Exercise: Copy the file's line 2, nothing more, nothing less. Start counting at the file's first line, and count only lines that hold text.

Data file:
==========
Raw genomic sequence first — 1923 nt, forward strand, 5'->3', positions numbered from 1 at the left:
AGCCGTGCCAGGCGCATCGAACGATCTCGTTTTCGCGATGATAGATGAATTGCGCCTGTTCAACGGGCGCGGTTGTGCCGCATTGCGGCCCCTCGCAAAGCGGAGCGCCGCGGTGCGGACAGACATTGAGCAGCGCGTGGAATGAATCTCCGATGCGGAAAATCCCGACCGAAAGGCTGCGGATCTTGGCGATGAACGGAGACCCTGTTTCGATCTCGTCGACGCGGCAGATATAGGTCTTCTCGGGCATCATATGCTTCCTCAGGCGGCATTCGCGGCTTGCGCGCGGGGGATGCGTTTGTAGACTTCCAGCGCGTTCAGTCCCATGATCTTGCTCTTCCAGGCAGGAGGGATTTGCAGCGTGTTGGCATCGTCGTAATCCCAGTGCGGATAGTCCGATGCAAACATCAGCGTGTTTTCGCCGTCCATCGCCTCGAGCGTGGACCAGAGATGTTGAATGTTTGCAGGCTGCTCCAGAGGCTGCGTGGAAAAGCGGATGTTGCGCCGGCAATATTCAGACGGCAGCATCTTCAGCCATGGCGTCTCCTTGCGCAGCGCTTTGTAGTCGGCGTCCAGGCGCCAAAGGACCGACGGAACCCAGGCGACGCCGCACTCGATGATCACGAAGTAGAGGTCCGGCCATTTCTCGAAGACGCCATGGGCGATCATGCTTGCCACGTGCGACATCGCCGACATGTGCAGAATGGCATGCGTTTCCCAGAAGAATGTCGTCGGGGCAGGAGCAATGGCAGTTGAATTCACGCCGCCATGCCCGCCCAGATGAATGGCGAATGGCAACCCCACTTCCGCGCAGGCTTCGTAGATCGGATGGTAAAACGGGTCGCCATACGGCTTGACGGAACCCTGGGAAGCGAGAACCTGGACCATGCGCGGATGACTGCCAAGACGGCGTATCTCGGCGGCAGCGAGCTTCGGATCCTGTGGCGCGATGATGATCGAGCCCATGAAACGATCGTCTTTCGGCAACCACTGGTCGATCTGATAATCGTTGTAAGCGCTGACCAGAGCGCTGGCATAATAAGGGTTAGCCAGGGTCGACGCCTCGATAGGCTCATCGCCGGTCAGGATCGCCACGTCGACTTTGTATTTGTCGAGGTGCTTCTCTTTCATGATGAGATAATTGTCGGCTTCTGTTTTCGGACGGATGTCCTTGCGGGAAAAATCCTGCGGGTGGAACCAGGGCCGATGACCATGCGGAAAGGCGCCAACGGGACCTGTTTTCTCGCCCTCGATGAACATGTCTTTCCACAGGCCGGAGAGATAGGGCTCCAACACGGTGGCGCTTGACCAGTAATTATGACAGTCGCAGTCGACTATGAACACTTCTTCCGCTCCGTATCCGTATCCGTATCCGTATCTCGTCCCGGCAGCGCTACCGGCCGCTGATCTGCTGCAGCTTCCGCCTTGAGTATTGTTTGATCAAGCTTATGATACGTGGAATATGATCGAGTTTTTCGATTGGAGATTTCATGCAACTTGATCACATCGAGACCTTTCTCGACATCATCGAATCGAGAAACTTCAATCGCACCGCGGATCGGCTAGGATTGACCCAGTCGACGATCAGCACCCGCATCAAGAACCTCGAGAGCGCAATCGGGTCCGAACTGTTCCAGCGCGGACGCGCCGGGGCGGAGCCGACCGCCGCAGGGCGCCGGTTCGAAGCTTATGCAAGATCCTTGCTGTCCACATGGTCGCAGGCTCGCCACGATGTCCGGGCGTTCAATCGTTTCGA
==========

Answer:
AGCCGTGCCAGGCGCATCGAACGATCTCGTTTTCGCGATGATAGATGAATTGCGCCTGTTCAACGGGCGCGGTTGTGCCGCATTGCGGCCCCTCGCAAAGCGGAGCGCCGCGGTGCGGACAGACATTGAGCAGCGCGTGGAATGAATCTCCGATGCGGAAAATCCCGACCGAAAGGCTGCGGATCTTGGCGATGAACGGAGACCCTGTTTCGATCTCGTCGACGCGGCAGATATAGGTCTTCTCGGGCATCATATGCTTCCTCAGGCGGCATTCGCGGCTTGCGCGCGGGGGATGCGTTTGTAGACTTCCAGCGCGTTCAGTCCCATGATCTTGCTCTTCCAGGCAGGAGGGATTTGCAGCGTGTTGGCATCGTCGTAATCCCAGTGCGGATAGTCCGATGCAAACATCAGCGTGTTTTCGCCGTCCATCGCCTCGAGCGTGGACCAGAGATGTTGAATGTTTGCAGGCTGCTCCAGAGGCTGCGTGGAAAAGCGGATGTTGCGCCGGCAATATTCAGACGGCAGCATCTTCAGCCATGGCGTCTCCTTGCGCAGCGCTTTGTAGTCGGCGTCCAGGCGCCAAAGGACCGACGGAACCCAGGCGACGCCGCACTCGATGATCACGAAGTAGAGGTCCGGCCATTTCTCGAAGACGCCATGGGCGATCATGCTTGCCACGTGCGACATCGCCGACATGTGCAGAATGGCATGCGTTTCCCAGAAGAATGTCGTCGGGGCAGGAGCAATGGCAGTTGAATTCACGCCGCCATGCCCGCCCAGATGAATGGCGAATGGCAACCCCACTTCCGCGCAGGCTTCGTAGATCGGATGGTAAAACGGGTCGCCATACGGCTTGACGGAACCCTGGGAAGCGAGAACCTGGACCATGCGCGGATGACTGCCAAGACGGCGTATCTCGGCGGCAGCGAGCTTCGGATCCTGTGGCGCGATGATGATCGAGCCCATGAAACGATCGTCTTTCGGCAACCACTGGTCGATCTGATAATCGTTGTAAGCGCTGACCAGAGCGCTGGCATAATAAGGGTTAGCCAGGGTCGACGCCTCGATAGGCTCATCGCCGGTCAGGATCGCCACGTCGACTTTGTATTTGTCGAGGTGCTTCTCTTTCATGATGAGATAATTGTCGGCTTCTGTTTTCGGACGGATGTCCTTGCGGGAAAAATCCTGCGGGTGGAACCAGGGCCGATGACCATGCGGAAAGGCGCCAACGGGACCTGTTTTCTCGCCCTCGATGAACATGTCTTTCCACAGGCCGGAGAGATAGGGCTCCAACACGGTGGCGCTTGACCAGTAATTATGACAGTCGCAGTCGACTATGAACACTTCTTCCGCTCCGTATCCGTATCCGTATCCGTATCTCGTCCCGGCAGCGCTACCGGCCGCTGATCTGCTGCAGCTTCCGCCTTGAGTATTGTTTGATCAAGCTTATGATACGTGGAATATGATCGAGTTTTTCGATTGGAGATTTCATGCAACTTGATCACATCGAGACCTTTCTCGACATCATCGAATCGAGAAACTTCAATCGCACCGCGGATCGGCTAGGATTGACCCAGTCGACGATCAGCACCCGCATCAAGAACCTCGAGAGCGCAATCGGGTCCGAACTGTTCCAGCGCGGACGCGCCGGGGCGGAGCCGACCGCCGCAGGGCGCCGGTTCGAAGCTTATGCAAGATCCTTGCTGTCCACATGGTCGCAGGCTCGCCACGATGTCCGGGCGTTCAATCGTTTCGA